Migwan Barrettes are built strong to last generations. They are made from leather and wood, and so can eventually return to the Earth. Consider these barrettes for quick and stylish up-do’s any day, whether you’re headed outdoors or the office. They accent a braid well, and make an attractive, yet functional, eco-friendly gift.
Be a Good Ancestor forms great, big ideas out of small, understandable concepts in such a way that every page is an epiphany.
Rooted in Indigenous teachings, this stunning picture book encourages readers of all ages to consider the ways in which they live in connection to the world around them and to think deeply about their behaviors.
Addressing environmental issues, animal welfare, self-esteem and self-respect, and the importance of community, the authors deliver a poignant and universal message in an accessible way: Be a good ancestor to the world around you. Thought-provoking stanzas offer a call to action for each one of us to consider how we affect future generations. Every decision we make ripples out, and we can affect the world around us by thinking deeply about those decisions.
About the Authors and Illustrator:
Leona Prince is from the Lake Babine Nation and Nak’azdli Whu’ten and belongs to the Likh Tsa Mis Yu (Beaver) Clan. She is a descendant of Chief Kwah and Stiche. Leona is an award-winning educator and is currently the District Principal of Aboriginal Education for School District 91 (Nechako Lakes). She is the author of A Dance Through the Seasons, published by WaveMaker Press. Leona lives in Burns Lake, British Columbia.
Gabrielle Prince is from the Lake Babine Nation and Nak’azdli Whu’ten and belongs to the Likh Tsa Mis Yu (Beaver) Clan. Gabrielle is presently a full-time student at the University of Northern British Columbia, where she is pursuing a bachelor of science degree, majoring in psychology. She is the co-owner of Fireweed Canada Education Inc.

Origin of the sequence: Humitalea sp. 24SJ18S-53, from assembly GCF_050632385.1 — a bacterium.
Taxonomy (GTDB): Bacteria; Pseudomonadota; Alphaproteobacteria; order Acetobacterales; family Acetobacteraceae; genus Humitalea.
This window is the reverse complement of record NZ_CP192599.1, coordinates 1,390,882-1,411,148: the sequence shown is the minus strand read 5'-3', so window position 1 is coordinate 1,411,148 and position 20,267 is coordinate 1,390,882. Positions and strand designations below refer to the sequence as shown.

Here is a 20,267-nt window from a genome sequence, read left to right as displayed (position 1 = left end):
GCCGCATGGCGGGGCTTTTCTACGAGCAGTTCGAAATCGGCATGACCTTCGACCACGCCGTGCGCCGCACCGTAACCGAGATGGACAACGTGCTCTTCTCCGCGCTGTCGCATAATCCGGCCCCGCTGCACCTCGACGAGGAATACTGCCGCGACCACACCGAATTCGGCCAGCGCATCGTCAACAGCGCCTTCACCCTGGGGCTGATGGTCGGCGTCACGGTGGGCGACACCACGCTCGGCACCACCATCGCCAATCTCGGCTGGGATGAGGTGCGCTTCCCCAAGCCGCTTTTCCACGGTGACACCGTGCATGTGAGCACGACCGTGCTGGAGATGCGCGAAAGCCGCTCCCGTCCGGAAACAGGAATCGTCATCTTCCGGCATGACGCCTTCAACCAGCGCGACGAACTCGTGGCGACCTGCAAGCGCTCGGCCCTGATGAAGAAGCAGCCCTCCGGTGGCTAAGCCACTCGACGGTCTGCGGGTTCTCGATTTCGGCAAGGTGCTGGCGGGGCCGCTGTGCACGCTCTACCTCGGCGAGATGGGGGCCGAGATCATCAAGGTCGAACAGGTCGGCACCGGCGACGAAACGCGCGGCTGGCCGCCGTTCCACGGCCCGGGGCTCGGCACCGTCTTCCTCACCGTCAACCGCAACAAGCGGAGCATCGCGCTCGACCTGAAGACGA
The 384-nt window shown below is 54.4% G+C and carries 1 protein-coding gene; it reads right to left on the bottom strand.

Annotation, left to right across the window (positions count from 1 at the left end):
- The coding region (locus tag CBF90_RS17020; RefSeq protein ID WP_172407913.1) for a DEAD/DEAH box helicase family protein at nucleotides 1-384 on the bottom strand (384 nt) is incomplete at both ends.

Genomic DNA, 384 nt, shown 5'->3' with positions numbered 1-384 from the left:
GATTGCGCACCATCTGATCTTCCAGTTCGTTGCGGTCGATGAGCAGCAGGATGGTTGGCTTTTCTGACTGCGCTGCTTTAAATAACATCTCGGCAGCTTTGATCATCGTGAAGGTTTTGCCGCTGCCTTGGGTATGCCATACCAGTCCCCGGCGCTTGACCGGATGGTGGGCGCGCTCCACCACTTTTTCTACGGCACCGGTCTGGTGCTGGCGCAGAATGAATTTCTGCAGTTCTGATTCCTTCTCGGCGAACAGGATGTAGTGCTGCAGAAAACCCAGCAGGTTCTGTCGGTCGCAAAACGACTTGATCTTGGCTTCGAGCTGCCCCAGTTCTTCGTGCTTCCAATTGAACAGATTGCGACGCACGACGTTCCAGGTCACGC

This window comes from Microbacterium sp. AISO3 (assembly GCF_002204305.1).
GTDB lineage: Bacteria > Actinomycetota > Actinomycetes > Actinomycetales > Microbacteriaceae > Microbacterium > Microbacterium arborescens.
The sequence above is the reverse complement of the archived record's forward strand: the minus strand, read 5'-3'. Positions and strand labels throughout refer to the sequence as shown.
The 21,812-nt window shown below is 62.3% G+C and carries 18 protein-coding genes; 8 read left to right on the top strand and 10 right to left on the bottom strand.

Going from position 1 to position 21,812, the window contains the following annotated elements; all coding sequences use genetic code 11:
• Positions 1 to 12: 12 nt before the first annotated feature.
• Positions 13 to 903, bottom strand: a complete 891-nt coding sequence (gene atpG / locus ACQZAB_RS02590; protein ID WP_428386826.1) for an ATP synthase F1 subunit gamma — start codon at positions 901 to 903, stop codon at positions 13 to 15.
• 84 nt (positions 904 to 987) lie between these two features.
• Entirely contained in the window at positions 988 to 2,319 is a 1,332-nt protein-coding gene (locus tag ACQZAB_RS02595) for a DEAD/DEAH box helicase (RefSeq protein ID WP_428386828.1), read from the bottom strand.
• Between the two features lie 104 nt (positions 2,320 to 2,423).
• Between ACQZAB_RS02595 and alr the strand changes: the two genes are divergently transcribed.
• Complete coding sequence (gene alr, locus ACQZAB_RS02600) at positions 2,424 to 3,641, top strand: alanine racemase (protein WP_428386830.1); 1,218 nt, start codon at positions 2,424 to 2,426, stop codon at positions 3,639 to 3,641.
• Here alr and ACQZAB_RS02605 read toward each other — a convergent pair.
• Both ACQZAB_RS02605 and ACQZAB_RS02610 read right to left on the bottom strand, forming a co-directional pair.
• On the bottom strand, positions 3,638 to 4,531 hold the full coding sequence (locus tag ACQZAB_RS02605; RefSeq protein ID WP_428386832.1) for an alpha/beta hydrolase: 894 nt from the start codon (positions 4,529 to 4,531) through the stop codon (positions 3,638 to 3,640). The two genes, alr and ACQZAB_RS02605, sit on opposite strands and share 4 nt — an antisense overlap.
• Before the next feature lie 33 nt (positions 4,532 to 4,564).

Carla Joseph is a Cree artist originally from Prince George, British Columbia. In 2016 Carla was the Artist in Residence for the Prince George Community Arts Council, and she has done design work for several organizations, including the Aboriginal Head Start Association of British Columbia, Northern Health, and the First Nations Health Authority. Carla loves the way she makes people feel with her art. It inspires her to continue with her gift, and she loves to challenge herself by taking on many diverse types of projects, many of which can be seen around her community. Carla lives in Chilliwack, British Columbia.
Punctuate a gift or mail a meaningful message with Daniel Puglas Art Cards. Interiors are blank to write your own greeting for any occasion.
Artist biography is on the reverse of every card.
Daniel Puglas Gwe Ek Kalis descends from the Gwawaenuk Tribe on his mother’s (Sally Williams) side and Mamalilikulla First Nation on his father’s (Daniel Puglas Sr.) side. Daniel was taught by his late grandparents, Hereditary Chief Fred Williams and matriarch Elsie Williams (Wamiss), who were well-known for wooden carvings and designing traditional wardrobes.
In addition to wooden carvings, Danny also creates bentwood boxes, plaques, masks, drawings & paintings. His art is well-known both locally & across North America.
Danny lives in Nanaimo BC, with his wife Tami and their two sons Daniel Puglas Jr. and Samuel Puglas.